As we reported in December 2013 (see here), New Jersey was on the road to joining 6 other states which have recently passed legislation banning or limiting the use of criminal background checks in the hiring process. On August 11, 2014, New Jersey Governor Chris Christie signed the Opportunity to Compete Act, and New Jersey joined Connecticut, Illinois, Massachusetts, and Rhode Island, among a number of other states, cities, and municipalities, in prohibiting employers from asking about an applicant’s criminal history during the initial stage of the application process. The New Jersey legislature had passed the measure in June.
The U.S. Court of Appeals for the Third Circuit ruled last week that courts, not arbitrators, should determine whether an agreement between two parties to arbitrate employment disputes allows for classwide arbitration.
In an April 2014 decision in the Southern District of New York, Olorode v. Streamingedge, Inc., No. 11 Civ. 6934 (GBD) (AJP) (S.D.N.Y. Apr. 29, 2014), employers were given some clarification on the Computer Professional overtime exemption available under the Fair Labor Standards Act (“FLSA”). As courts in the Second Circuit have not often had occasion to expound on the Computer Professional exemption, this decision will be helpful going forward in understanding which computer- or technology-based employee positions likely will qualify for this exemption and which likely will not.
In Pippins v. KPMG LLP, No. 13-889 (2d Cir. July 22, 2014), the Second Circuit Court of Appeals unanimously held that entry-level audit associates (“Plaintiffs”) at KPMG LLP qualify for the Fair Labor Standards Act’s (“FLSA”) “learned professionals” overtime exemption. The Second Circuit explained that, while the closely-supervised employees were “the most junior members” of the KPMG accountancy team and did not “make high-level decisions,” their work still required sufficient knowledge and judgment to qualify for the exemption.
On Monday, July 21, 2014, the California Court of Appeal issued its opinion in Galen v. Redfin Corp., A138642. This case is important for two reasons: (1) the court upheld an arbitration agreement between a Seattle-based company and a California plaintiff challenging his status (and that of the putative class) as an independent contractor (v. employee), even though the agreement provided for the application of Washington law and a Washington venue; and (2) it reinforces California’s strong policy of enforcing forum-selection clauses, a policy that is relevant outside the context of arbitration, such as in the noncompete context.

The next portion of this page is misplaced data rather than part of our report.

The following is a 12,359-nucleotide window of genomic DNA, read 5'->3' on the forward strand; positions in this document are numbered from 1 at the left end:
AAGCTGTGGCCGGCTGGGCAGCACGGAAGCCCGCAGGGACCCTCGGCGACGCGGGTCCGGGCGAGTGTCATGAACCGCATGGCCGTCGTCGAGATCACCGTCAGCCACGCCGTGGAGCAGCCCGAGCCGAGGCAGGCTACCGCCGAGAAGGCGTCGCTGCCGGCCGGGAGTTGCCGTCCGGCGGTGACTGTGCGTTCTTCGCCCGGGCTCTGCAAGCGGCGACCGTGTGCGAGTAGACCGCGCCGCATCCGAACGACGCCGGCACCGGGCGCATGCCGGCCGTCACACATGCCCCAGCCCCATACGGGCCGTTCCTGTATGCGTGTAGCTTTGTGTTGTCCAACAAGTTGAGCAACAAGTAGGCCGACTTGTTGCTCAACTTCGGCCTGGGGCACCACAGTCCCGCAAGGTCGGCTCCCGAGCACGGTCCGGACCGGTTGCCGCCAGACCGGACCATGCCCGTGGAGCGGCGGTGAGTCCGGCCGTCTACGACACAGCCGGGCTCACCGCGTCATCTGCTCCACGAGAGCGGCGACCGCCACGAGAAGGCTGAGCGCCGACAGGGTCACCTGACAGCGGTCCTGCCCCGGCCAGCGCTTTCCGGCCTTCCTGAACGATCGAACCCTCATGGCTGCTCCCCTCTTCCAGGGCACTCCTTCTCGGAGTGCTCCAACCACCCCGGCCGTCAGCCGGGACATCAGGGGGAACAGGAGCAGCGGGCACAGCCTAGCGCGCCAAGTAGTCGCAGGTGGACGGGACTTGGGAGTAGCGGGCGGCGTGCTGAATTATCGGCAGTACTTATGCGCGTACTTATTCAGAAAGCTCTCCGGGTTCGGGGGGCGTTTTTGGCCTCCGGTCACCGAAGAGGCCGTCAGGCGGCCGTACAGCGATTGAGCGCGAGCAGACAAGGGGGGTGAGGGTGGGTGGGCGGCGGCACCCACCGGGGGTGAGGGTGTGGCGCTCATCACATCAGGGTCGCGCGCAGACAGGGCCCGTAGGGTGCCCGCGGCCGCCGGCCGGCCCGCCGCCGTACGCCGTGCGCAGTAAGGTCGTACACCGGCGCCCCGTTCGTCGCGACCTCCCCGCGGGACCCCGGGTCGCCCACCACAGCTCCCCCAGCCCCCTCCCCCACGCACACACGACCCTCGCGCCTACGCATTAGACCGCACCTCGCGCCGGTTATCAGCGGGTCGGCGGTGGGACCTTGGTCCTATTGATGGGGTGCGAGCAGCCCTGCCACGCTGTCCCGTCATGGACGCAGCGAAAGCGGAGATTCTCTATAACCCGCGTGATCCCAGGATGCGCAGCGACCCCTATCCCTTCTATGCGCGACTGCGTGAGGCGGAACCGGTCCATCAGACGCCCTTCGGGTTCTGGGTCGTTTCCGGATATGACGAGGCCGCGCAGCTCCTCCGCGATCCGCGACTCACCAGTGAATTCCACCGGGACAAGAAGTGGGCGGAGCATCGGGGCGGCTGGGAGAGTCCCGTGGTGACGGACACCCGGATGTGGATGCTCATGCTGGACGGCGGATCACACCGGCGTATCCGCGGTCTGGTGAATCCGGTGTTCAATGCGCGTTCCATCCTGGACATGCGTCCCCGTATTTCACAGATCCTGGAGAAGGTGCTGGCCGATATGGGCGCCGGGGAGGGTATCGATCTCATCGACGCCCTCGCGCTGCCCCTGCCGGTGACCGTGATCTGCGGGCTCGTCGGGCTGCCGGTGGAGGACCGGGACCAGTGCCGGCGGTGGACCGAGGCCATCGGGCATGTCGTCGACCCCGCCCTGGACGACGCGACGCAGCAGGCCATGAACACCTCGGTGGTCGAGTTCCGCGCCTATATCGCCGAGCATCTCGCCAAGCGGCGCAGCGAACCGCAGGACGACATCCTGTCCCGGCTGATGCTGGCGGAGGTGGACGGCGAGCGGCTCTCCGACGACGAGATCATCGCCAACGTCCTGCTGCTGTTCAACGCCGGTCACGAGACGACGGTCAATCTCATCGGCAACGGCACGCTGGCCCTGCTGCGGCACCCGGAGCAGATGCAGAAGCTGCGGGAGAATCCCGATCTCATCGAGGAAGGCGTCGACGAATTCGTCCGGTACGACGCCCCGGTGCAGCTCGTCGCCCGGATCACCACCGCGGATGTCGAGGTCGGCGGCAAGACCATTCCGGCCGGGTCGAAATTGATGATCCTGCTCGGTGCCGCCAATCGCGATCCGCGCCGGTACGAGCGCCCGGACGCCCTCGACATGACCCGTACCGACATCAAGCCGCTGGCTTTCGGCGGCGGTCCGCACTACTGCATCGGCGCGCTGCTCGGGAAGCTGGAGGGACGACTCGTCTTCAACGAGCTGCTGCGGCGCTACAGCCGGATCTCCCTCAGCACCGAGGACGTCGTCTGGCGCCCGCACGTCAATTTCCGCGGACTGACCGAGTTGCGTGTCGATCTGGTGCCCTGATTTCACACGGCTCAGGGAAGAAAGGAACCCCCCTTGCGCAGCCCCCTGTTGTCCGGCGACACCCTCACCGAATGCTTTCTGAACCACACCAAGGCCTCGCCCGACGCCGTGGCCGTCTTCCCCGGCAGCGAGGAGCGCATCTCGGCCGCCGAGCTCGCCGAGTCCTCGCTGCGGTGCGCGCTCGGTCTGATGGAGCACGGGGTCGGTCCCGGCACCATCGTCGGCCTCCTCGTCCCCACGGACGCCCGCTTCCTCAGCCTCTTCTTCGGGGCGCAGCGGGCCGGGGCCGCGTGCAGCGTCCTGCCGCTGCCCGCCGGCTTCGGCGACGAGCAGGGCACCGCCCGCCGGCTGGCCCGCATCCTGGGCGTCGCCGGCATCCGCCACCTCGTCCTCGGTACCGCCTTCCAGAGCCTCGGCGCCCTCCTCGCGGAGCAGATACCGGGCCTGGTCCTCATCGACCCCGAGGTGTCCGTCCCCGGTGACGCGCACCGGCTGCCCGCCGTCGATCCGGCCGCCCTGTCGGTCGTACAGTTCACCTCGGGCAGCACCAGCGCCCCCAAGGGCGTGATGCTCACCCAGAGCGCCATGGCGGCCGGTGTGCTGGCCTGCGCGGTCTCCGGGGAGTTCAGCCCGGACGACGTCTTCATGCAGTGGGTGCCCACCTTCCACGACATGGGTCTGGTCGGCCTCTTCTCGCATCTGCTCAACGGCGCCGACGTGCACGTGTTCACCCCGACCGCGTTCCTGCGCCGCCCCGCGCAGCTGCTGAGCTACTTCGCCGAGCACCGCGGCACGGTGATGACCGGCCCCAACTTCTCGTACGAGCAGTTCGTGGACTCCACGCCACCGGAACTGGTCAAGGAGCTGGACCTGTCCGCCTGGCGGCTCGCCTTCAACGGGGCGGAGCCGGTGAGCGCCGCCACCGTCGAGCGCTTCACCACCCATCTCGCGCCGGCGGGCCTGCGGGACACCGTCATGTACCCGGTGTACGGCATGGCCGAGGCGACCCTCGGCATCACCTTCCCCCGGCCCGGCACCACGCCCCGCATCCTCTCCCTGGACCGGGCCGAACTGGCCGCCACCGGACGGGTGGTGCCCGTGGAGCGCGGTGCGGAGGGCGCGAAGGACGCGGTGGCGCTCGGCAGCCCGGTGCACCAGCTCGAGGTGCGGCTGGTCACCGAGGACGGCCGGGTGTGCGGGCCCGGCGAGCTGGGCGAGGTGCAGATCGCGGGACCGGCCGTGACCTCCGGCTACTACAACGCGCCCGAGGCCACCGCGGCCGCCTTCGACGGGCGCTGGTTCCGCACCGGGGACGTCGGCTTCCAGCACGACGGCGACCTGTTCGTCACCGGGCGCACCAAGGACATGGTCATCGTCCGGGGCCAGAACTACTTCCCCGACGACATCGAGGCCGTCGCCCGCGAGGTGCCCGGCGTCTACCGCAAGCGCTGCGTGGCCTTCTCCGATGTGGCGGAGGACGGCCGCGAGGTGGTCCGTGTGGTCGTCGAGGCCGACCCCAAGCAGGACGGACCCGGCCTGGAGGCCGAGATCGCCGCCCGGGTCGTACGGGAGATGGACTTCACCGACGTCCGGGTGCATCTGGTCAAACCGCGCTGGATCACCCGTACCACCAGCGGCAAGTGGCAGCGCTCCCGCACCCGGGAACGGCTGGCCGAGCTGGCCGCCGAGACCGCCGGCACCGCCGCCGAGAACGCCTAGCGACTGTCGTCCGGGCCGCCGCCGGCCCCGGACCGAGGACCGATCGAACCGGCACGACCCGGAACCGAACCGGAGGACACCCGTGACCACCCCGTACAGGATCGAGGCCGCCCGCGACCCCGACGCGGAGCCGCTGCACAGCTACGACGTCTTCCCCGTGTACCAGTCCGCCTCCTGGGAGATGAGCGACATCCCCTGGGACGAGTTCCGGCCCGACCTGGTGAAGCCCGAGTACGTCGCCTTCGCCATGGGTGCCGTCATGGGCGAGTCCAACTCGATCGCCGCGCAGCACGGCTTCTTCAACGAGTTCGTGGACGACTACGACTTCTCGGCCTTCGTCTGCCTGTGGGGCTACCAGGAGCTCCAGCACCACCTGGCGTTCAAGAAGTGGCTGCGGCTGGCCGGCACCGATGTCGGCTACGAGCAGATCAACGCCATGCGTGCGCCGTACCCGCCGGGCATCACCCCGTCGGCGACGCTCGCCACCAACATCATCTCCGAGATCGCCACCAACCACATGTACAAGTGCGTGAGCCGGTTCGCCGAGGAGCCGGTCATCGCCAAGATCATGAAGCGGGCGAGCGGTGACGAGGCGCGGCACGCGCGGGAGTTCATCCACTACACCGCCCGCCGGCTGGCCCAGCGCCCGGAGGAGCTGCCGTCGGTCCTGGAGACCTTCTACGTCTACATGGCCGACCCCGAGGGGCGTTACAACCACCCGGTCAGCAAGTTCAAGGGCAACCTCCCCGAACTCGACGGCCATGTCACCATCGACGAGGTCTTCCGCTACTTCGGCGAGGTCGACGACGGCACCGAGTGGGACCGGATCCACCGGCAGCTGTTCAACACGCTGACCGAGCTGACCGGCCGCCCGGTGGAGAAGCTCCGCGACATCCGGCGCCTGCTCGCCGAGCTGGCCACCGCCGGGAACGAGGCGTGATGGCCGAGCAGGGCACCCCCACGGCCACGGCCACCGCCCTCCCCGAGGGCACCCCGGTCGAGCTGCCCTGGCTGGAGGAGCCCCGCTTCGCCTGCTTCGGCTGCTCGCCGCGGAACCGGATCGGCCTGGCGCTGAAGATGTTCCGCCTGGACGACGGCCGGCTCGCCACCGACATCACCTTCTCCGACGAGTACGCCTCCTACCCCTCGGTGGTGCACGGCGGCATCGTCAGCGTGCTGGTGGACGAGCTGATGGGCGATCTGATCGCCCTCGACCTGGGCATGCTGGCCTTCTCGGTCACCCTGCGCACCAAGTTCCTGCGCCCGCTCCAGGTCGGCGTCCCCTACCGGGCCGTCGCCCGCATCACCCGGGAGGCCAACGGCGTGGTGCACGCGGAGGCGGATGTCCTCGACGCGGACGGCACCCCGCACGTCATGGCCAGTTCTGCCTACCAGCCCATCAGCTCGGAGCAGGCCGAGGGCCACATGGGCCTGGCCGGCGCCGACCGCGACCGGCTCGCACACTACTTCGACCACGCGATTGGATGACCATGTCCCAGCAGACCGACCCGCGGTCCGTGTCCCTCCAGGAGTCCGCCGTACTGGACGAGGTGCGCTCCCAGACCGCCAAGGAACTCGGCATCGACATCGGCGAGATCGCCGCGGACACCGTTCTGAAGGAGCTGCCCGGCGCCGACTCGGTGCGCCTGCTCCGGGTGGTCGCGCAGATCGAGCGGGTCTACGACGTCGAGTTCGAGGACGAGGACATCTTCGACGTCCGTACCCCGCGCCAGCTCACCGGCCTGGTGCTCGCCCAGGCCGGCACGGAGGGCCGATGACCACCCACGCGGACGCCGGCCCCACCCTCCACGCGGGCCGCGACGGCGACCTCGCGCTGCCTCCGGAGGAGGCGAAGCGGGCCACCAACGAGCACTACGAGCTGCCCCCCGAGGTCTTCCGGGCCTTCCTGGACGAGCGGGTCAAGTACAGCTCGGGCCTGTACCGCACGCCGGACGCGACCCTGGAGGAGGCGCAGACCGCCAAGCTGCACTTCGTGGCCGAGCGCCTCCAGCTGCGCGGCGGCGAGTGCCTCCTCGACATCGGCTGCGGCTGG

This past Monday, July 21, 2014, Illinois joined Hawaii, Massachusetts, Minnesota and Rhode Island as the fifth State to enact a so called “ban the box” law. Signed by the Governor, the law will take effect on January 1, 2015. Called the Job Opportunities for Qualified Applicants Act, the law prohibits private sector employers from asking about a job applicant’s criminal record or history until after the employer has scheduled an interview. If the hiring decision is made without interview, then the employer cannot ask until after it has made a conditional offer of employment. The law applies to all private sector employers with 15 or more employees. Exceptions to this new law include: (1) jobs which cannot be held by convicted criminals under federal or state law, (2) jobs requiring licensing under the Emergency Medical Services System Act, and (3) a limited exception for jobs requiring fidelity bonds.
On July 14th, the U.S. Court of Appeals for the Second Circuit vacated an award of summary judgment for the defendants in Abrams v. Department of Public Safety, State of Connecticut, et al., Case No. 13-111, holding that statements concerning an employee’s “fit” for a position could give rise to an inference of discrimination.
The U.S. Department of Labor has proposed amending the regulatory definition of “spouse” under the Family and Medical Leave Act to expressly include individuals in same-sex marriages.
In a Notice of Proposed Rulemaking published on June 27, 2014, the DOL proposed the revision in light of the recent United States Supreme Court decision in United States v. Windsor, which found unconstitutional those provisions of the Defense of Marriage Act that prohibited federal recognition of same-sex marriages.
On July 14, 2014, the California Supreme Court held in Peabody v. Time Warner Cable, Inc. that employees qualify for the California “commissioned employee” exemption in a pay period only if they receive “earnings [that] exceed one and one-half (1-1/2) times the minimum wage” in that two-week pay period. The Court held that an employer may not satisfy the minimum earnings prong of the exemption by reassigning wages from a different pay period for employees who are paid commissions that are calculated monthly. In addition, as explained below, while the Court expressly declined to address the issue, its reasoning will lead plaintiffs’ counsel to argue that more than half of an employee’s pay in a pay period must “represent commissions” if the employee is to meet the exemption in that pay period.
On June 26, 2014, in Salas v. Sierra Chemical Co., the California Supreme Court held that undocumented immigrants who fraudulently obtained employment still may pursue retaliation and discrimination claims under the California Fair Employment and Housing Act (FEHA). In its decision, the Court also found that the affirmative defenses of unclean hands and after‑acquired evidence, which typically can limit an employee’s ability to obtain relief, are not complete defenses to FEHA claims brought by undocumented workers. Under the Court’s ruling, employees who used false documentation to obtain employment not only may bring such a lawsuit but also can recover lost wages, emotional distress damages and attorneys’ fees, even if they actually were never legally entitled to work for the employer.